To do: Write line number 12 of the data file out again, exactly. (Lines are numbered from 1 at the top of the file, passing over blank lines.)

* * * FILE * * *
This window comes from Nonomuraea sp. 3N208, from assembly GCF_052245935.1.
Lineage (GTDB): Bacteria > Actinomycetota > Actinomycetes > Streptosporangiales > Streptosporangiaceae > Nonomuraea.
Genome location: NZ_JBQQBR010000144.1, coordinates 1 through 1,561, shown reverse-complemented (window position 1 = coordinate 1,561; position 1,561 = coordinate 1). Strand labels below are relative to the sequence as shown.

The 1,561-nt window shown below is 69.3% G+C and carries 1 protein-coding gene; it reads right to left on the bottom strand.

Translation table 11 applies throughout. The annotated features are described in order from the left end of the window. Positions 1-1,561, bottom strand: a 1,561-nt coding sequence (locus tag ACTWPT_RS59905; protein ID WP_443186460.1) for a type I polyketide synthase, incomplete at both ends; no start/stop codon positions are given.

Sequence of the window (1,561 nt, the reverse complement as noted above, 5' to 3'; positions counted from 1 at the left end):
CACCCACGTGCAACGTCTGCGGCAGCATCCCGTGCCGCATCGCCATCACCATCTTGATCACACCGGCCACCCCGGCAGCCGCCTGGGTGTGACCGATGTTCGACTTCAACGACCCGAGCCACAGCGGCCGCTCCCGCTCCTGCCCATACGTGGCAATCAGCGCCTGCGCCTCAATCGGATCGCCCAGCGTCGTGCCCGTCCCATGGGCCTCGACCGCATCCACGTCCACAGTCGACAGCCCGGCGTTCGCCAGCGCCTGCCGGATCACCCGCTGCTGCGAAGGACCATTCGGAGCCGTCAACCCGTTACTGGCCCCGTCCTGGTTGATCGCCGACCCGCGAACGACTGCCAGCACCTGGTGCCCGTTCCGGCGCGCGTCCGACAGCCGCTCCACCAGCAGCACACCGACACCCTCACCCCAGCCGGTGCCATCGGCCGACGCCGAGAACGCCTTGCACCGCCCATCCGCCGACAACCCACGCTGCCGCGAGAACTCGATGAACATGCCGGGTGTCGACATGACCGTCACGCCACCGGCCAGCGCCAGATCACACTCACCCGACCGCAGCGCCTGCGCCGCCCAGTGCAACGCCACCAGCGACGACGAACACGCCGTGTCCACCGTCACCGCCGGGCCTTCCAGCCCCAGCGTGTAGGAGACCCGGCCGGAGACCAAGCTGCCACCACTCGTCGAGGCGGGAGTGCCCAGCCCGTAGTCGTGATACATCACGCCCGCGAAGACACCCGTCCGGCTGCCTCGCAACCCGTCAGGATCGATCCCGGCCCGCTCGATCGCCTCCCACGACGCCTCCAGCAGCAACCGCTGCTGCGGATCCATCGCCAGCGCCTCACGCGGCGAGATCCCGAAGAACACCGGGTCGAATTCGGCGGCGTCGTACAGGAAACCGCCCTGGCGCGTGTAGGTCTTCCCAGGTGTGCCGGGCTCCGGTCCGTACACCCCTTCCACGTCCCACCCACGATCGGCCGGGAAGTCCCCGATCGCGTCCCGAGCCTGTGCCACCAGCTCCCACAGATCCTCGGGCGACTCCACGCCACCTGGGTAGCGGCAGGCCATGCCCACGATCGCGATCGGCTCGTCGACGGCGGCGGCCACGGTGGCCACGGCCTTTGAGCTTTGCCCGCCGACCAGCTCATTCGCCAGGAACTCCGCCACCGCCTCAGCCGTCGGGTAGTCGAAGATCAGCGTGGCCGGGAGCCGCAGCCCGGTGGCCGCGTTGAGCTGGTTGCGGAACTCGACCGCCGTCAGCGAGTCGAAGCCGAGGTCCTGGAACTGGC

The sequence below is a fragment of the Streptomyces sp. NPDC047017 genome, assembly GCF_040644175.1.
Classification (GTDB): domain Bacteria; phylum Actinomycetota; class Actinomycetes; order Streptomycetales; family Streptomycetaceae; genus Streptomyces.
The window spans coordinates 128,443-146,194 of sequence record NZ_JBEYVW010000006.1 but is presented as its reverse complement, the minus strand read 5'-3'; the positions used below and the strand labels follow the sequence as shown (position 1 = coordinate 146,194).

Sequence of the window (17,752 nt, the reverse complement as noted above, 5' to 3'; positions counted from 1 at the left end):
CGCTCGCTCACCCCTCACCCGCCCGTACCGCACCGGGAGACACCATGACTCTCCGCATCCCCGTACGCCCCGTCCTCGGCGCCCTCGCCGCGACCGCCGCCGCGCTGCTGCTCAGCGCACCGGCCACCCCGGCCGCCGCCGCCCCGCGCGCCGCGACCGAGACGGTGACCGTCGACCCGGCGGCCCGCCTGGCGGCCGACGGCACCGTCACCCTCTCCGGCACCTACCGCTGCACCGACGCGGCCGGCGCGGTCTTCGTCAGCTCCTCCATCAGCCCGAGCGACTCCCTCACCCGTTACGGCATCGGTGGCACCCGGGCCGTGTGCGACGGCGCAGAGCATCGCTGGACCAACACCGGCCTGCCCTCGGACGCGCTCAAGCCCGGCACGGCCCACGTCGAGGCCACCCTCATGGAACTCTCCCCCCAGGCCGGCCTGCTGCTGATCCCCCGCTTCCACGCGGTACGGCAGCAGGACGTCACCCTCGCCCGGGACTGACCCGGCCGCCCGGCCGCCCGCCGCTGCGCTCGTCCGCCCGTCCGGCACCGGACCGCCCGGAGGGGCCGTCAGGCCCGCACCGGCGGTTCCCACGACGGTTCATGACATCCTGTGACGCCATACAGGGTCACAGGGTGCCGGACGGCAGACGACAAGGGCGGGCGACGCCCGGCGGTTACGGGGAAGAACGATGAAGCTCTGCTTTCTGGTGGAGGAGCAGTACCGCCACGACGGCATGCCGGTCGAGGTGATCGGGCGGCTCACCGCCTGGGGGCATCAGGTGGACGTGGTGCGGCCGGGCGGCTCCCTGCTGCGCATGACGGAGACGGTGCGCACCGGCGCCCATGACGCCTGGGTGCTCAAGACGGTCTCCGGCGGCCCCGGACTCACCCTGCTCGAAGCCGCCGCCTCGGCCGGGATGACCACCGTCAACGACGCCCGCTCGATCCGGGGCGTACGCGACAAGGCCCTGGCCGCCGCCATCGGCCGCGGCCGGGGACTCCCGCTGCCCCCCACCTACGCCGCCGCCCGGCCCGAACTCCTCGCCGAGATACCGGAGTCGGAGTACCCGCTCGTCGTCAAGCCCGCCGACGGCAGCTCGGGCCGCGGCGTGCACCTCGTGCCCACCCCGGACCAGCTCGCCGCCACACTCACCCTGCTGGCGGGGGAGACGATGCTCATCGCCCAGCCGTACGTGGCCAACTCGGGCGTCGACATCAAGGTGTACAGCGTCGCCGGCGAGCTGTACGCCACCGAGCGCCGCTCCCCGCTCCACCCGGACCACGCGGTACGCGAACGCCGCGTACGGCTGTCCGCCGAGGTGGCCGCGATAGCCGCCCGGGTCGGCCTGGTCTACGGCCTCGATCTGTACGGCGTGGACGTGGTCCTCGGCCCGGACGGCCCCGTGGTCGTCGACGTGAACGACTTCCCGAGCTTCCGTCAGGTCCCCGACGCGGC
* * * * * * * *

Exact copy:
CGCTCGCTCACCCCTCACCCGCCCGTACCGCACCGGGAGACACCATGACTCTCCGCATCCCCGTACGCCCCGTCCTCGGCGCCCTCGCCGCGACCGCCGCCGCGCTGCTGCTCAGCGCACCGGCCACCCCGGCCGCCGCCGCCCCGCGCGCCGCGACCGAGACGGTGACCGTCGACCCGGCGGCCCGCCTGGCGGCCGACGGCACCGTCACCCTCTCCGGCACCTACCGCTGCACCGACGCGGCCGGCGCGGTCTTCGTCAGCTCCTCCATCAGCCCGAGCGACTCCCTCACCCGTTACGGCATCGGTGGCACCCGGGCCGTGTGCGACGGCGCAGAGCATCGCTGGACCAACACCGGCCTGCCCTCGGACGCGCTCAAGCCCGGCACGGCCCACGTCGAGGCCACCCTCATGGAACTCTCCCCCCAGGCCGGCCTGCTGCTGATCCCCCGCTTCCACGCGGTACGGCAGCAGGACGTCACCCTCGCCCGGGACTGACCCGGCCGCCCGGCCGCCCGCCGCTGCGCTCGTCCGCCCGTCCGGCACCGGACCGCCCGGAGGGGCCGTCAGGCCCGCACCGGCGGTTCCCACGACGGTTCATGACATCCTGTGACGCCATACAGGGTCACAGGGTGCCGGACGGCAGACGACAAGGGCGGGCGACGCCCGGCGGTTACGGGGAAGAACGATGAAGCTCTGCTTTCTGGTGGAGGAGCAGTACCGCCACGACGGCATGCCGGTCGAGGTGATCGGGCGGCTCACCGCCTGGGGGCATCAGGTGGACGTGGTGCGGCCGGGCGGCTCCCTGCTGCGCATGACGGAGACGGTGCGCACCGGCGCCCATGACGCCTGGGTGCTCAAGACGGTCTCCGGCGGCCCCGGACTCACCCTGCTCGAAGCCGCCGCCTCGGCCGGGATGACCACCGTCAACGACGCCCGCTCGATCCGGGGCGTACGCGACAAGGCCCTGGCCGCCGCCATCGGCCGCGGCCGGGGACTCCCGCTGCCCCCCACCTACGCCGCCGCCCGGCCCGAACTCCTCGCCGAGATACCGGAGTCGGAGTACCCGCTCGTCGTCAAGCCCGCCGACGGCAGCTCGGGCCGCGGCGTGCACCTCGTGCCCACCCCGGACCAGCTCGCCGCCACACTCACCCTGCTGGCGGGGGAGACGATGCTCATCGCCCAGCCGTACGTGGCCAACTCGGGCGTCGACATCAAGGTGTACAGCGTCGCCGGCGAGCTGTACGCCACCGAGCGCCGCTCCCCGCTCCACCCGGACCACGCGGTACGCGAACGCCGCGTACGGCTGTCCGCCGAGGTGGCCGCGATAGCCGCCCGGGTCGGCCTGGTCTACGGCCTCGATCTGTACGGCGTGGACGTGGTCCTCGGCCCGGACGGCCCCGTGGTCGTCGACGTGAACGACTTCCCGAGCTTCCGTCAGGTCCCCGACGCGGC